From a local perspective, Aboriginal People and Torres Strait Islanders’ connection to land, sea and sky has been informed and maintained by cultural knowledge systems since time immemorial. Cultural knowledge systems elsewhere in the Pacific have also been and continue to be informed by concerns about identity, community and environmental issues. Artists are increasingly addressing these pressing concerns – from inherited trauma and broken knowledge lines; to rising sea levels and pollution in our oceans; to the influence of technology and the access to heritage and history; and to the competing values of knowledge, wealth and ownership – in order to make sense of this world and continue to share, express and maintain a sense of belonging and respect for ourselves and others in the past, present and future.
Entering into these complex systems of relating and responsibilities are Australian South Sea Islanders; descendants of thousands of Pacific Islanders, lured, tricked, kidnapped and enslaved to work in sugar farms in Queensland. This hidden history of slavery in Australia is crying out to be heard, acknowledged and healed. Like the experiences of many Indigenous Peoples, these stories are difficult to tell and even more difficult to hear. Embracing these significant histories and creating a space of belonging is integral for acknowledgement and healing to take place.
In museums, in the Pacific and beyond, artists, curators and researchers are working to open up and reactivate their often long-dormant Pacific collections for new audiences though accessible documentation, research, exhibitions, displays and artists’ interventions, thereby making them relevant while at the same time celebrating what Pacific Islanders achieve. We welcome papers in each session that share experiences and recent work on collections, exhibitions and community projects. We hope these papers will allow us to share knowledge of collections, experiences and resources and explore future opportunities for collaboration.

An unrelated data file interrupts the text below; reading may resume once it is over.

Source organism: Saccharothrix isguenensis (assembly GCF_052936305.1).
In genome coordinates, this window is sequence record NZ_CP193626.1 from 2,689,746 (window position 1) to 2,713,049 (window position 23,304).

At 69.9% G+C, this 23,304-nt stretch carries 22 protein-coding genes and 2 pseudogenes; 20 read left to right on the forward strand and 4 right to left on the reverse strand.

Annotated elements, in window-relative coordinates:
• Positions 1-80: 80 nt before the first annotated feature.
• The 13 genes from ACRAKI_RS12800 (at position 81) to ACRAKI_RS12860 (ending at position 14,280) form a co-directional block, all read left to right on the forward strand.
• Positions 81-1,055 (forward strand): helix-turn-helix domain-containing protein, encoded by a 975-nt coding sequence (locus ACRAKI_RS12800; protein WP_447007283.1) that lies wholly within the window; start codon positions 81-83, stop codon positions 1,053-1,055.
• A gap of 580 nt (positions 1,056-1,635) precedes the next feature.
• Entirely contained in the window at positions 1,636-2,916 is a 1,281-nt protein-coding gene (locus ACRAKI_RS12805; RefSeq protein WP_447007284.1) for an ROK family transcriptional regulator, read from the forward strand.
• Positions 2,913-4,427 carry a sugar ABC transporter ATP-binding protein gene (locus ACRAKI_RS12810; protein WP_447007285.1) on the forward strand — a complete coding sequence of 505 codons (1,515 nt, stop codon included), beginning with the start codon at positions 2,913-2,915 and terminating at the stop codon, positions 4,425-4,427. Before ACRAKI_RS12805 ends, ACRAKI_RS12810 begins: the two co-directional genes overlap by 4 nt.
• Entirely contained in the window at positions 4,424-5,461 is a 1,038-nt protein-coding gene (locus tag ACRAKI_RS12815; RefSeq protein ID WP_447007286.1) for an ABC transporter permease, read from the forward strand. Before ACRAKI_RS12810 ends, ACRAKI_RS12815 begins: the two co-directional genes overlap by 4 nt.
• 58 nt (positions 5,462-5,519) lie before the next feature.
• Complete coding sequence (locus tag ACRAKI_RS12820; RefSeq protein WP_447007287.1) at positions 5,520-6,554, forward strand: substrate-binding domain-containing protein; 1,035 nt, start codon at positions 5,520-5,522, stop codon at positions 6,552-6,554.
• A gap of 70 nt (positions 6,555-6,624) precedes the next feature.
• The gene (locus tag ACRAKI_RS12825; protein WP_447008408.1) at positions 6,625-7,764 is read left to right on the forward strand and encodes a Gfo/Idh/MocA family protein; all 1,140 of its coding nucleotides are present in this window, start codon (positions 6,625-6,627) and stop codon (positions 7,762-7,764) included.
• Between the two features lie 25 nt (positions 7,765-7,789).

All those concerned with the arts of the Pacific, from anywhere in the world, are invited to come together in Brisbane in 2019 to explore RESILIENCE by sharing artistic production, cultural activities and curatorial practice. We encourage a dynamic dialogue that is innovative, progressive and generates new ideas to challenge our perceptions, as well as to create better understandings about the creative role of Pacific arts in understanding who we are, what we do and how we relate to one another in and around the region.
- Knowledge lines – connecting and creating the old and the new
Topics: revisiting collections, language, climate change, story telling, contemporary art, inherited trauma, digital, belonging, theatre, music,
- Embracing real wealth and value
Topics: Ownership, engagement and exchange, women’s wealth, collections and collecting practices
- Identity – moving between different worlds
Topics: Identity (cultural, sexual, spiritual, gender); Identity and place, transcontinental dialogue, diaspora communities, translocation of art and artefacts
- Creation and Collaboration
Creative spaces; innovation; communication; case-studies; engagement